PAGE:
How to cut stuff. If you're of a metric mind, you'll have to do your own conversions. Here's a web page that will help understand this explanation: http://www.whitney-tool.com/html/calculatorSpeedFeed.html
RPM: The first and most important parameter you need to keep in mind is RPM. RPM is arrived at via the formula: RPM = (4 x CS) / Dia. where CS is cutting speed. Cutting speeds are associated with materials. Each material has it's own cutting speed for each type of cutter. There are a number of good charts available that list cutting speeds. (See above.)
Keep in mind: The formula is a simplification derived from pi. It's easy to get away with this because the cutting speeds are approximations subject to a number of variables. The charts and the formula just provide a good starting condition. However, once you arrive at a good rpm for your particular machine, using your favorite coolant and your typical cutter, it's easy to back figure your actual cutting speed which will then give better results the next time you machine that material.
FEED: Feed is arrived at via chip load. Chip load is simply the thickness of the chip. Chip thickness varies with RPM and feed so if you change your RPM you are changing your chip load unless you also change your feed. Obviously, the inverse is also true.
VARIABLES: The big variables are rigidity, coolant and cutting tool.
The more rigid your machine and setup, the faster you can go. It's as simple as that. The cutting speed charts and chip load charts are for middle of the road average machines and machining operations. If your machine and setup is exceptionally rigid, you can adjust everything upward. If your machine and/or setup is lightweight, adjust downward.
Coolant is a real mixed bag. Naturally, the best coolants are messy, bad for your health and bad for your machine. (Must be some corollary to Murphy?s Law) Coolant should be avoided if possible or at least minimized. Micro drop application systems work well but are expensive. Spray mist is affordable but will put a lot of mist into the air that eventually settles on everything. Use only with coolants made for misters. No matter how good your ventilation is, you'll be breathing some of it. Flood coolant is the cheapest and messiest. Best used on machines built for it. So, on the one hand, we try to avoid coolant but, on the other, coolant will improve finish and tool life tremendously. Pick your poison.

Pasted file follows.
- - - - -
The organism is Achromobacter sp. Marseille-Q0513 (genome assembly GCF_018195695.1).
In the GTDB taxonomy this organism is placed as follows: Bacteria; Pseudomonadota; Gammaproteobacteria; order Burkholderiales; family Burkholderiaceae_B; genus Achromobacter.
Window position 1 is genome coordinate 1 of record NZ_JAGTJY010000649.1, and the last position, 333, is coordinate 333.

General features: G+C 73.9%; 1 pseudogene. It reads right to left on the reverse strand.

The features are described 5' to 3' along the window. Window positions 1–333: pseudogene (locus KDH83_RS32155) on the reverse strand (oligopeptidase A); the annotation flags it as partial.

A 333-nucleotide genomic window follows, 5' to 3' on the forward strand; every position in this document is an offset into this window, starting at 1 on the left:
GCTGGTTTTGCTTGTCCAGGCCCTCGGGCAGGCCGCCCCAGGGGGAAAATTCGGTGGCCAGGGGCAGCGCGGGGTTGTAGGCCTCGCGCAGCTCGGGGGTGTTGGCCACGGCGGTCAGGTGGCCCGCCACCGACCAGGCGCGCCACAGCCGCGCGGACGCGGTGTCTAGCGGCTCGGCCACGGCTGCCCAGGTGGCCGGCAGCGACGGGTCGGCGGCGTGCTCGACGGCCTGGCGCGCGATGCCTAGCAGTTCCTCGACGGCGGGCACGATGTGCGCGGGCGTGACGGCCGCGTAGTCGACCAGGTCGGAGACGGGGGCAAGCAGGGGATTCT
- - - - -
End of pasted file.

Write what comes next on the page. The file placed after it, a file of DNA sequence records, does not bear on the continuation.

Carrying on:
Cutting Tools: In general, the softer the material, the sharper your tool needs to be. CBN inserts for hard turning actually have a bit of negative rake. Look at a roughing insert for steel and you'll see that the edge has a small radius. At the other end of the spectrum, plastic needs a very sharp cutter.
DOC: Depth of Cut. DOC is almost impossible to define. DOC is the one parameter that is most affected by the variables. The only thing that can pinpoint DOC is experience with your machine and your setups. Use common sense, start conservatively and work your way up. DOC is also affected by your chosen speed and feed.
Materials: Material science is essential to machining. I'm often asked 'how do I machine aluminum (or steel or plastic etc.)'? This is a bit like asking how fast a car can go. Which car? Which engine? Street or Bonneville Salt Flats? There are a LOT of different types of steel and aluminum and plastic. They all have different properties and they all machine different. It's often cost effective to buy a material that's a bit more expensive just because it will machine so much better. A lot of forethought to your material will save a lot of work down the way. Go to a site that sells these materials and they will often list the machining properties, physical properties and the cost. My personal favorite is McMaster Carr. Once you have a specific material in mind, it's much easier to address questions.
Tips: 6061 is a good, all around choice for aluminum and is quite affordable. If you experiment and get the feed and speed just so, it can be machined dry. The trick is the get the chip to part company with the cutter. Aluminum likes to stick to the cutter, then comes back around and sticks to the next chip then in an incredibly short period, totally gum up the cut. If you can get the chip out of there, this won't happen. If the speed and feed are working together the chip sails right out of there. In general, when conventional milling you will need a small step-over (~10%) and a high feed rate. When climb milling back you need a large step-over (~60%) and low feed rate. To machine dry, you will need to keep the rpm lower to keep from heating things up too much. If you do need a lubricant, WD40 is excellent. A very small amount is needed. I buy it by the gallon.
Steel requires the least amount of explanation. If your machine is heavy enough to cut it just follow the speed & feed guidelines. Coolant is recommended.
Polymers. I already mentioned that plastic wants a keen edge. Particularly the softer plastics. What I didn't mention is some polymers can be surprisingly abrasive. If your cut starts out good then shortly develops a burr, you've lost your edge. It will look and feel sharp but it's not. Switch plastics or switch cutters. Go to carbide. Keep your rpm low enough not to melt the material. Coolant can sometimes benefit.
Hope this helps,